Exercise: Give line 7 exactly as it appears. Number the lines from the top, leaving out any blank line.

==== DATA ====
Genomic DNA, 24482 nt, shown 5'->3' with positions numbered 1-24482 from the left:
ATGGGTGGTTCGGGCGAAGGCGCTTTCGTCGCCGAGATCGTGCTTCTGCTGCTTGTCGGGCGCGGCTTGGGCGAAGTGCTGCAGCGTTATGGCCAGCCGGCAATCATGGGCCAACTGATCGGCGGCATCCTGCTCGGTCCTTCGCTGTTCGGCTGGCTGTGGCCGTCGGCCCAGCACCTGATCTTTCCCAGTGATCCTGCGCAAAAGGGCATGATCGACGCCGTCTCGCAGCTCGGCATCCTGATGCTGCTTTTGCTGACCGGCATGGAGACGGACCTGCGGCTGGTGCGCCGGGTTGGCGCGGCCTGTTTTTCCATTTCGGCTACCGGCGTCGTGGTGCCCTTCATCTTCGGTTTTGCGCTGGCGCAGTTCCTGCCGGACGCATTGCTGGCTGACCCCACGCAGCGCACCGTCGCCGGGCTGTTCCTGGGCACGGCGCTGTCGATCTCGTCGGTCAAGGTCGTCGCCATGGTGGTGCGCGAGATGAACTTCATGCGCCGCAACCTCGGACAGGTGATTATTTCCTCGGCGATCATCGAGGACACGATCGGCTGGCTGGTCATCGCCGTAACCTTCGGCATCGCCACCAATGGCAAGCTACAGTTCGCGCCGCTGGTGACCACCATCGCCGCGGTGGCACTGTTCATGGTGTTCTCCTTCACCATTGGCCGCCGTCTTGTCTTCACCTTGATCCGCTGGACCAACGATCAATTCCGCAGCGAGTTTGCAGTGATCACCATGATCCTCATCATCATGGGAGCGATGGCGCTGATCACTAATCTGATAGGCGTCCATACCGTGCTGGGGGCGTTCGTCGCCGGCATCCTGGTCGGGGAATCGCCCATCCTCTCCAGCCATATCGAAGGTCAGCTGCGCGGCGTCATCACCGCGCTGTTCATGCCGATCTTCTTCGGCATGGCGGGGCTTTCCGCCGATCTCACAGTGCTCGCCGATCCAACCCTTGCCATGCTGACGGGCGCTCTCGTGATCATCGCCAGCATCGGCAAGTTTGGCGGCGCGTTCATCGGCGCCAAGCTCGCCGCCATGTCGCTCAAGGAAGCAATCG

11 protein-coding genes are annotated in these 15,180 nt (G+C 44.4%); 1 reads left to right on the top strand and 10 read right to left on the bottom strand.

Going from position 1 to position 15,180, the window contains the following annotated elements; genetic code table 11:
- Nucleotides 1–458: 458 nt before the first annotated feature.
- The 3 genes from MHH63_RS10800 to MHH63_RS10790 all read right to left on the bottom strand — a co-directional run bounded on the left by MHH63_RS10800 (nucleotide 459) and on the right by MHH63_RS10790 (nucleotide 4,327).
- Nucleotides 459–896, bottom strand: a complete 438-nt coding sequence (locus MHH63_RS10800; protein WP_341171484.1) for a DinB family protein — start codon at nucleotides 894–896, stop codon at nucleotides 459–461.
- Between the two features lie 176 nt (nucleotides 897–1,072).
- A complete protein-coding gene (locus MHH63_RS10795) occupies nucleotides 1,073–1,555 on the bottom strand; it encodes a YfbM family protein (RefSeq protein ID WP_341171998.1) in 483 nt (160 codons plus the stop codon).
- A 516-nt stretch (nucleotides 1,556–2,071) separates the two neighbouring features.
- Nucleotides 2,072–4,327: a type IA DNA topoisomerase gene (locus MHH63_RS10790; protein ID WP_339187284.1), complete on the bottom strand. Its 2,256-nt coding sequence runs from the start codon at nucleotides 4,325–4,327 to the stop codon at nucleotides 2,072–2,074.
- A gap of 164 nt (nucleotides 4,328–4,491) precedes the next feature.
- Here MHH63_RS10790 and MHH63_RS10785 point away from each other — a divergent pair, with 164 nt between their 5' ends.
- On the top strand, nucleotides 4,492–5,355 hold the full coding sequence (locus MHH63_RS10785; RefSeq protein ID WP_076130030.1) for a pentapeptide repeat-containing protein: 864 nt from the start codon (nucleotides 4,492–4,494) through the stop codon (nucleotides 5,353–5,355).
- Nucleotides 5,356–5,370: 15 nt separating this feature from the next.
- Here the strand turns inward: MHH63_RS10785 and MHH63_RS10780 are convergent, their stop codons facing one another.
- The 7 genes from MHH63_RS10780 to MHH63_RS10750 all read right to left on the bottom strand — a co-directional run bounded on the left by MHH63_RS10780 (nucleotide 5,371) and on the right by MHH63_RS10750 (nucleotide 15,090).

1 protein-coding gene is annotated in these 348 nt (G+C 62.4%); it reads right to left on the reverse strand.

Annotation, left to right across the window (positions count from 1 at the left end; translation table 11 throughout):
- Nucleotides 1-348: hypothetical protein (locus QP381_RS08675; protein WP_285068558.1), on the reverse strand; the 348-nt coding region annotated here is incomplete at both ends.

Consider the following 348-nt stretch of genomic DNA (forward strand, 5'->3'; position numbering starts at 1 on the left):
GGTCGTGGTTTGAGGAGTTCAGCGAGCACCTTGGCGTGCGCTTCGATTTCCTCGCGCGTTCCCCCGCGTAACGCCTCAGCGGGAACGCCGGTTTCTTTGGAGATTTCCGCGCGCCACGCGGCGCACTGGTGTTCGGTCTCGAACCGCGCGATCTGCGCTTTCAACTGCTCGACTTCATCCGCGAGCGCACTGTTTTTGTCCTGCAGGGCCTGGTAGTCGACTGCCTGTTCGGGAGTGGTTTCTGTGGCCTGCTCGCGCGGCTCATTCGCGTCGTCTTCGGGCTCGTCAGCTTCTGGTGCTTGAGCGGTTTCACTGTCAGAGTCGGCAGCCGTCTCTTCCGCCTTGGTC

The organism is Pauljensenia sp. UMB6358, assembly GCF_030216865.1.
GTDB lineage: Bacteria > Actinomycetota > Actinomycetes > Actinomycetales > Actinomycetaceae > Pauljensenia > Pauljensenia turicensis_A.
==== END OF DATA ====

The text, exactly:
- Nucleotides 459–896, bottom strand: a complete 438-nt coding sequence (locus MHH63_RS10800; protein WP_341171484.1) for a DinB family protein — start codon at nucleotides 894–896, stop codon at nucleotides 459–461.